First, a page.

LONDON: Diageo, the alcoholic drinks specialist, is setting its sights on aspirational consumers in developing nations from China to Nigeria.

The company boosted its advertising and promotional expenditure by 14% in the last six months, after posting a reduction of 5% during the previous two quarters.

"We spend over £1.4bn ($2.2bn; €1.7bn) a year to build our brands. We spend it behind campaigns which drive sales and build brand equity and we spend it effectively," said Paul Walsh, its ceo.

"We made our allocation decisions through two lenses: firstly, we invested behind proven growth drivers which we can execute at scale."

"Secondly, we invested where we saw opportunities emerge by market or by category."

More specifically, Diageo's outlay climbed by 20% in North America, 8% in Asia Pacific, 7% in Europe, and 20% in geographies like Africa and the Middle East in the last six months.

"In the developed markets, we prioritise resources on the biggest value creating opportunities," said Walsh.

"In the developing markets which are experiencing more stable growth, we have capitalised on our leading brand positions and great routes to market."

This latter group of countries now contribute a third of Diageo's net sales, and delivered an uptick in demand of 11% in the 12 months to June.

"We have strong exposure to all the developing regions in key categories: scotch in Latin America, Russia and Asia and beer in Africa," said Walsh.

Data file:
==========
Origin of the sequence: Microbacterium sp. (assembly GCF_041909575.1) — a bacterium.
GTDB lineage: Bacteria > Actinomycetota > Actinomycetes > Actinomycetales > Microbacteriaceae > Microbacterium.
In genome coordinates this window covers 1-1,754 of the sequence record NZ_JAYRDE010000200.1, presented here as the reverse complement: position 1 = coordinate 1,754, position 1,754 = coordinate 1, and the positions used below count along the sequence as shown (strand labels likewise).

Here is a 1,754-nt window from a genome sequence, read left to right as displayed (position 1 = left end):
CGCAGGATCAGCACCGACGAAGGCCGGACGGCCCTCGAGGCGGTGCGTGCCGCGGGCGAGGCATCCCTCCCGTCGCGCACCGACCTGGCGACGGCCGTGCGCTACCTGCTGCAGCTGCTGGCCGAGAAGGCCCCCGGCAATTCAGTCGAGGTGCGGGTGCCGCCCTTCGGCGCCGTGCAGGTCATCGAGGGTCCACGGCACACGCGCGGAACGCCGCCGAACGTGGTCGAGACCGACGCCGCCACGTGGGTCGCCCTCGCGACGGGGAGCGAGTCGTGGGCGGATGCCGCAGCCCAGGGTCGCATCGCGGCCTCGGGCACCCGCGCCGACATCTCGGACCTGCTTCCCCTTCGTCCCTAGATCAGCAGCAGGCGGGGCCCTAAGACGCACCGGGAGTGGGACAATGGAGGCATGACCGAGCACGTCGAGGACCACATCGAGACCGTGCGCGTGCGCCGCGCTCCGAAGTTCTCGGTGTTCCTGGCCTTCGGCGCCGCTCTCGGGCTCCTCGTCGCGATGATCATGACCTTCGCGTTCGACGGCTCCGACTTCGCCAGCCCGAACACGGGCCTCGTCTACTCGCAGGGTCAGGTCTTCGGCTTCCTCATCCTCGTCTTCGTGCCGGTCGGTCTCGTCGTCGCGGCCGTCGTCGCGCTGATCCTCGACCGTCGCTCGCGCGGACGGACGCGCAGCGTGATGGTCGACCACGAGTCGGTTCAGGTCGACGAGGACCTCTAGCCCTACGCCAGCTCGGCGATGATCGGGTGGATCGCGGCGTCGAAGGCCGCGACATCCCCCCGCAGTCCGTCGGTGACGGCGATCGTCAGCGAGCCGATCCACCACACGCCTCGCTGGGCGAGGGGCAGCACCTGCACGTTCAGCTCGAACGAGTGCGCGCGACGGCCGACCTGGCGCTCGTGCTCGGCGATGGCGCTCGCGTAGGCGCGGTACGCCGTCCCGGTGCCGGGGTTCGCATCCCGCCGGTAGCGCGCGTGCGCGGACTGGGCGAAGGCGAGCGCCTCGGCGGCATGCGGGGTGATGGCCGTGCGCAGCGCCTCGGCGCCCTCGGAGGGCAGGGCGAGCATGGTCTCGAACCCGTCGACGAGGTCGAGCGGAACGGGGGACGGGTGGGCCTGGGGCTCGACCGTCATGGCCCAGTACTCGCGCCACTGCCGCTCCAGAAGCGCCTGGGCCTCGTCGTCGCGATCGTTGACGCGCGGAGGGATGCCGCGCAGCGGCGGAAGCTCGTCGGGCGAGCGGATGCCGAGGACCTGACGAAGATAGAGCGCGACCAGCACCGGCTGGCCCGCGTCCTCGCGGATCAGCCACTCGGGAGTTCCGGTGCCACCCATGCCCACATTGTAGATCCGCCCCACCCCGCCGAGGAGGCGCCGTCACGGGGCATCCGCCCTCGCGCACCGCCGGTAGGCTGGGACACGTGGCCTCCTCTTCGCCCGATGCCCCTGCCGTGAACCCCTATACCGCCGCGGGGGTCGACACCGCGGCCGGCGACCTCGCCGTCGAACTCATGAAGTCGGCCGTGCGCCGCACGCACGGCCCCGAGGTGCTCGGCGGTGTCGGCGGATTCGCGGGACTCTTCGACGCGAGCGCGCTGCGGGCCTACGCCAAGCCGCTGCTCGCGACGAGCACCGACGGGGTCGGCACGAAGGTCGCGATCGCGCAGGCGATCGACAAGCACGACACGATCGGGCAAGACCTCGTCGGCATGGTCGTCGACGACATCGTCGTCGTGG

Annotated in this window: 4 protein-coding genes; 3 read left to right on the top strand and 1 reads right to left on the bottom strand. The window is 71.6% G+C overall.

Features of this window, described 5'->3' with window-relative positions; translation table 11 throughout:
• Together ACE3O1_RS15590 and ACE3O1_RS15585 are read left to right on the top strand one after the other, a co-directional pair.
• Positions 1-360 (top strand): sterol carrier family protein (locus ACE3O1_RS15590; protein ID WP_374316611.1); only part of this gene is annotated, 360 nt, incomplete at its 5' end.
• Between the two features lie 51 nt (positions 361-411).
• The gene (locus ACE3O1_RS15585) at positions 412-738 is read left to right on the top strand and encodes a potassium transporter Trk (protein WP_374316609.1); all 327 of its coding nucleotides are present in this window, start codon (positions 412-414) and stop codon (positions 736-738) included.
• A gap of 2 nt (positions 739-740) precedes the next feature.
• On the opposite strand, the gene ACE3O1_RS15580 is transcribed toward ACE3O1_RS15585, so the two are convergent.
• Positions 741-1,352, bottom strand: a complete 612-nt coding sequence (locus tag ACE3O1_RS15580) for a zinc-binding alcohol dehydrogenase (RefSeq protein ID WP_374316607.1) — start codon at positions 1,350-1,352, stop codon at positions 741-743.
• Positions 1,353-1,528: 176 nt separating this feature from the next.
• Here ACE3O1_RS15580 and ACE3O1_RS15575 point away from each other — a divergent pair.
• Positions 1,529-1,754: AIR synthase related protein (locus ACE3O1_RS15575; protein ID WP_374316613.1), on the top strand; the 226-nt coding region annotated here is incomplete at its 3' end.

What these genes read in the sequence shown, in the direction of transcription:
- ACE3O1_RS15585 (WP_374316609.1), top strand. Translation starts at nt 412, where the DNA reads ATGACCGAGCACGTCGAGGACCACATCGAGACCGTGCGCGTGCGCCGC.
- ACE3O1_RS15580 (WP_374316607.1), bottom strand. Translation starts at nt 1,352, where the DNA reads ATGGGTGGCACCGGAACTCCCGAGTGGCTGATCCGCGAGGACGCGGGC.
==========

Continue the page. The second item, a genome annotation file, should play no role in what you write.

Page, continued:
"The market fundamentals for the future are positive: high population growth, rising personal affluence and a large increase in the number of middle class consumers who aspire to our brands."

Indeed, Africa has become a major subject of focus, not least thanks to Diageo's joint venture with Heineken and Namibia Breweries, called Brandhouse, in South Africa.

"In South Africa, we operate across all the beverage alcohol categories and we generate consumer insights to direct our targeted marketing programmes," said Walsh.

"Our investment behind our scotch brands in the year has positioned us well as the economy starts to improve."

Guinness also commands a sizeable African following, and Diageo raised the brand's local marketing spend by 8% in the last six months, enhancing its figures in Nigeria, Cameroon and Ghana as a result.

"Guinness remains the only true pan-African beer brand with strong equity and a significant price premium," said Walsh.

Elsewhere, Johnnie Walker Black Label has gained ground in China due to "significantly increased" communications support, while Russia is providing equally considerable opportunities.

Alongside these and other core outlets such as India, Diageo is looking further afield to Angola, Tanzania and Vietnam, anticipated to form the next wave of profitable countries.

"In developing markets improving accessibility can be a powerful growth driver," Walsh added.

"In Africa, for example, innovation around canned beer and premix spirits has brought our brands to new consumers and into new occasions."

Data sourced from Diageo; additional content by Warc staff